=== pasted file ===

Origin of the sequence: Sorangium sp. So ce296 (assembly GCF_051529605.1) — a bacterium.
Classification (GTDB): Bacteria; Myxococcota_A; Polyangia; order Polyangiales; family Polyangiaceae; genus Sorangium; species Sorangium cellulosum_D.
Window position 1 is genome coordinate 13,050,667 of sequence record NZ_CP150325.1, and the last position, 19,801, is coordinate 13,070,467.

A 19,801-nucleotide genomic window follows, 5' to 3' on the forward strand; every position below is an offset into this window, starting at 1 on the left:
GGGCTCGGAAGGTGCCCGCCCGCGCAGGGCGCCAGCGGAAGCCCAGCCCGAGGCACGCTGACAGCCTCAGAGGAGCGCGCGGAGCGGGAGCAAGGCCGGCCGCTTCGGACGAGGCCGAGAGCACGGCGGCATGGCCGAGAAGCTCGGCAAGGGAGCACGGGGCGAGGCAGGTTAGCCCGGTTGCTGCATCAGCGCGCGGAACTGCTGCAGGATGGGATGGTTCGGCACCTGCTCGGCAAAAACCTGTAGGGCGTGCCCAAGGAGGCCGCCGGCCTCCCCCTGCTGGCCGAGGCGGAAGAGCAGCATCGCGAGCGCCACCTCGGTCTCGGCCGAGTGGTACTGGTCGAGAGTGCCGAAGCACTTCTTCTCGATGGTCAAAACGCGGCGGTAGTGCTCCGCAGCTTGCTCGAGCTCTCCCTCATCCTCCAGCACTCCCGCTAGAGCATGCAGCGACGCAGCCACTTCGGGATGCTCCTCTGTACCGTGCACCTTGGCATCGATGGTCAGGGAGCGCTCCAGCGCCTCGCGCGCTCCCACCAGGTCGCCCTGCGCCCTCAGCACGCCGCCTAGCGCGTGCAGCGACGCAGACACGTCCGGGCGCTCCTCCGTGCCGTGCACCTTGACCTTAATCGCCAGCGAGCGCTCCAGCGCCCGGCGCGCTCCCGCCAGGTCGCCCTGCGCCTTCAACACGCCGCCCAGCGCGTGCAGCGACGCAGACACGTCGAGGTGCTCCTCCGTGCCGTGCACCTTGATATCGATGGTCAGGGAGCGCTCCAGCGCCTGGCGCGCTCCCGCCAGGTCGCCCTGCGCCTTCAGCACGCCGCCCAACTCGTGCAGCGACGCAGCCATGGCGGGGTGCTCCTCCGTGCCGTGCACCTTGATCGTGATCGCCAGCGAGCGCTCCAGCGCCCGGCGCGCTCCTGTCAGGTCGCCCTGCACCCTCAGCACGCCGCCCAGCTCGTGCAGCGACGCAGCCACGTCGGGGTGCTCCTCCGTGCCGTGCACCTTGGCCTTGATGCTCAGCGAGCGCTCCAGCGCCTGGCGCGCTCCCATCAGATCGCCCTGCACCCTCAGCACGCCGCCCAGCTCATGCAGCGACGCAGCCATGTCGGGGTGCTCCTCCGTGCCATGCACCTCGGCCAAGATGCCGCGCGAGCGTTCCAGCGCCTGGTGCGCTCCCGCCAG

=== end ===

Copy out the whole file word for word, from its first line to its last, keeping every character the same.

Origin of the sequence: Sorangium sp. So ce296 (assembly GCF_051529605.1) — a bacterium.
Classification (GTDB): Bacteria; Myxococcota_A; Polyangia; order Polyangiales; family Polyangiaceae; genus Sorangium; species Sorangium cellulosum_D.
Window position 1 is genome coordinate 13,050,667 of sequence record NZ_CP150325.1, and the last position, 19,801, is coordinate 13,070,467.

A 19,801-nucleotide genomic window follows, 5' to 3' on the forward strand; every position below is an offset into this window, starting at 1 on the left:
GGGCTCGGAAGGTGCCCGCCCGCGCAGGGCGCCAGCGGAAGCCCAGCCCGAGGCACGCTGACAGCCTCAGAGGAGCGCGCGGAGCGGGAGCAAGGCCGGCCGCTTCGGACGAGGCCGAGAGCACGGCGGCATGGCCGAGAAGCTCGGCAAGGGAGCACGGGGCGAGGCAGGTTAGCCCGGTTGCTGCATCAGCGCGCGGAACTGCTGCAGGATGGGATGGTTCGGCACCTGCTCGGCAAAAACCTGTAGGGCGTGCCCAAGGAGGCCGCCGGCCTCCCCCTGCTGGCCGAGGCGGAAGAGCAGCATCGCGAGCGCCACCTCGGTCTCGGCCGAGTGGTACTGGTCGAGAGTGCCGAAGCACTTCTTCTCGATGGTCAAAACGCGGCGGTAGTGCTCCGCAGCTTGCTCGAGCTCTCCCTCATCCTCCAGCACTCCCGCTAGAGCATGCAGCGACGCAGCCACTTCGGGATGCTCCTCTGTACCGTGCACCTTGGCATCGATGGTCAGGGAGCGCTCCAGCGCCTCGCGCGCTCCCACCAGGTCGCCCTGCGCCCTCAGCACGCCGCCTAGCGCGTGCAGCGACGCAGACACGTCCGGGCGCTCCTCCGTGCCGTGCACCTTGACCTTAATCGCCAGCGAGCGCTCCAGCGCCCGGCGCGCTCCCGCCAGGTCGCCCTGCGCCTTCAACACGCCGCCCAGCGCGTGCAGCGACGCAGACACGTCGAGGTGCTCCTCCGTGCCGTGCACCTTGATATCGATGGTCAGGGAGCGCTCCAGCGCCTGGCGCGCTCCCGCCAGGTCGCCCTGCGCCTTCAGCACGCCGCCCAACTCGTGCAGCGACGCAGCCATGGCGGGGTGCTCCTCCGTGCCGTGCACCTTGATCGTGATCGCCAGCGAGCGCTCCAGCGCCCGGCGCGCTCCTGTCAGGTCGCCCTGCACCCTCAGCACGCCGCCCAGCTCGTGCAGCGACGCAGCCACGTCGGGGTGCTCCTCCGTGCCGTGCACCTTGGCCTTGATGCTCAGCGAGCGCTCCAGCGCCTGGCGCGCTCCCATCAGATCGCCCTGCACCCTCAGCACGCCGCCCAGCTCATGCAGCGACGCAGCCATGTCGGGGTGCTCCTCCGTGCCATGCACCTCGGCCAAGATGCCGCGCGAGCGTTCCAGCGCCTGGTGCGCTCCCGCCAG